Causes: High-arched feet, wearing narrow or high-heeled shoes, genetics, trauma, and activities that place pressure on the ball of your foot like jumping, ballet, and yoga.
Treatments: Wearing shoes with a wide toe box, avoiding high heels, cortisone injections, ice, orthotics, and anti-inflammatories. A metatarsal pad on the bottom of your foot can also help offload the neuroma. Surgical removal of the neuroma also is an option when conservative treatment fails.
Ingrown toenails: A condition where the corner of a toenail grows into the flesh. This condition most often affects the big toe and is painful, especially when wearing shoes. If bacteria enter the area, it can cause a painful infection with redness, swelling, and pus, which is called paronychia.
Causes: Improper nail trimming, trauma or injury to a nail, fungal infections, tight shoes, bunions, naturally curved nails.
Treatments: To prevent ingrown toenails, it’s important to always cut straight across and avoid digging into the corners. Treatment typically involves a minor in-office surgery where a local anesthetic is used to numb the affected toe before removing the painful nail border with sterile tools. A patient may require antibiotics if there is an infection. There also are options for permanent removal, which is done with a chemical treatment.
Plantar fasciitis: Inflammation of the plantar fascia, the thickest and largest ligament in your foot, which runs from your heel bone to your toes. Symptoms include heel pain, which is described as stabbing, sharp, or burning. Patients complain of “first step in the morning” pain which can improve with walking throughout the day. A heel spur is often associated with plantar fasciitis.
Causes: Flat feet, high arches, overuse, new exercise routines, wearing flat or unsupportive shoes, barefoot walking, and obesity. People in certain occupations that require heavy walking, such as mailmen, military men and women, and construction workers, are more at risk.
Treatments: Most plantar fasciitis can be treated conservatively with physical therapy, ice, arch supports, corticosteroid injections, anti-inflammatories, stretching, padding, and night splints. Surgery is an option for patients not responding to conservative treatment.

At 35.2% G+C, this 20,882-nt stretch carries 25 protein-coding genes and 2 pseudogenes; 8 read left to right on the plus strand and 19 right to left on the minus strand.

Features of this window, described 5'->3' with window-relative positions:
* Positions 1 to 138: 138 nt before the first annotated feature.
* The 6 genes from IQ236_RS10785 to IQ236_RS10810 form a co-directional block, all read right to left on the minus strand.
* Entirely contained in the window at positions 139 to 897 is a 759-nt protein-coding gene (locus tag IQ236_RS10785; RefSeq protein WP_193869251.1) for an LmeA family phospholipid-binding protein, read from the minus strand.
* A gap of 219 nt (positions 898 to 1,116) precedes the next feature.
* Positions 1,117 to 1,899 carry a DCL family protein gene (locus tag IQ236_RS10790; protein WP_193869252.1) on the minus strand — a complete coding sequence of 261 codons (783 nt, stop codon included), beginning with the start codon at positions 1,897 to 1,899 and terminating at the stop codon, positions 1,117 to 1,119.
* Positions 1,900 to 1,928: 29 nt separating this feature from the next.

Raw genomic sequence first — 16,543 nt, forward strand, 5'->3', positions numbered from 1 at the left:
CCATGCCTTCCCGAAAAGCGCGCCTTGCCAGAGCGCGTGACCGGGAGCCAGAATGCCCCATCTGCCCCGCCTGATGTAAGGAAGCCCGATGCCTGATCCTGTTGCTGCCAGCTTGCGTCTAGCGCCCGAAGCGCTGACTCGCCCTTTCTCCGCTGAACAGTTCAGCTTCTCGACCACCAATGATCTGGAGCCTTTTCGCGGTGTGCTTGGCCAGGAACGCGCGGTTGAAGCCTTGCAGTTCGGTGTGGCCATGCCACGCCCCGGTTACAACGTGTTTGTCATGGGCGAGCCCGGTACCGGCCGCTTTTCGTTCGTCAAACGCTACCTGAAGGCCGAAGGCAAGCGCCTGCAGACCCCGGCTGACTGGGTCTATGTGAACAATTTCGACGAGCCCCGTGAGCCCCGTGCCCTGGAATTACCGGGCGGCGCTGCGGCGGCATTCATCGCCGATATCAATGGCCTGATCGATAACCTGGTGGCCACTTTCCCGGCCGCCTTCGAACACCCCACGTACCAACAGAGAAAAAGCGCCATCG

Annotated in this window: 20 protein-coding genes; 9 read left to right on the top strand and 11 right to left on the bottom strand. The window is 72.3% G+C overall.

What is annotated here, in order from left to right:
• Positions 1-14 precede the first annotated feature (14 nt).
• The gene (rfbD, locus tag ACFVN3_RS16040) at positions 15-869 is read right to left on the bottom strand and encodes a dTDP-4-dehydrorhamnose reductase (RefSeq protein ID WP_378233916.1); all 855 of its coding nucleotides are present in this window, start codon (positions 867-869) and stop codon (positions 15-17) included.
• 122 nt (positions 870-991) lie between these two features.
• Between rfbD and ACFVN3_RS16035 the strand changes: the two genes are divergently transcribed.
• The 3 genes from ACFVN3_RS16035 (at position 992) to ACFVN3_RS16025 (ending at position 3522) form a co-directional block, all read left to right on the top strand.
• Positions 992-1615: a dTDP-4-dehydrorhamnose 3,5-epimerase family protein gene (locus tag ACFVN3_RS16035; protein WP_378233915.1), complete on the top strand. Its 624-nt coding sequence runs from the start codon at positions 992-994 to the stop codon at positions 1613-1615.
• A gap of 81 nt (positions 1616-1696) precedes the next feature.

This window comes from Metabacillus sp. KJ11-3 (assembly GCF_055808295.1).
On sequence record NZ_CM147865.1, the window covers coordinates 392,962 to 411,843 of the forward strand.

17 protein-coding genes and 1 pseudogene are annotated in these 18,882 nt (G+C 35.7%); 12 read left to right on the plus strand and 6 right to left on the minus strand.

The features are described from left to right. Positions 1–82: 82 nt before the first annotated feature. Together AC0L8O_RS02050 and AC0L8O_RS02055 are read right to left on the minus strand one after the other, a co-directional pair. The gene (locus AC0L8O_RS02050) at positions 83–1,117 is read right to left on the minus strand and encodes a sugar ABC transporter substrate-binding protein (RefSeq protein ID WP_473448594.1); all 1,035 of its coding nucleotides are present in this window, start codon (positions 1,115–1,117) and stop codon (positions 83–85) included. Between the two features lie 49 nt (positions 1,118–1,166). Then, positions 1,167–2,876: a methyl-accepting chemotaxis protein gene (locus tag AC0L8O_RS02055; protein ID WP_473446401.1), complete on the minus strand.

Diabetic foot care/peripheral neuropathy: Foot care is of ultimate importance for diabetics.
“It’s one of the first places people see problems because of how small the nerves and arteries are in our feet,” explained Dr. Cullen.
Diabetics are at a high risk of developing peripheral neuropathy, which is when you lose sensation in your feet. Symptoms can include burning, numbness, and stinging. Diabetics are prone to developing calluses, which can become raw and lead to ulcers, infections, and even amputations.
“That’s why preventive care is the most important thing for diabetics,” said Dr. Cullen. “A lot of people will cut themselves when they’re trying to trim their toenails, especially if their nails are thick or have a fungus. Diabetics are more prone to infections, and these cuts can snowball out of control.”
Preventive care: Diabetics should never walk barefoot, even in the house. Always wear clean white socks so you can see drainage on the bottom if you step on something or cut your foot. Keep your feet well-moisturized. See a podiatrist once every three months for nail trims and callus shaves to make sure they don’t turn into ulcers. Podiatrists also can check the blood flow in your feet and legs and can prescribe diabetic shoes.
“There are thousands of conditions that can affect the foot and ankle,” explained Dr. Cullen. “So it’s important to consult a podiatrist as soon as possible if you have a foot or ankle issue that is affecting your daily activities.”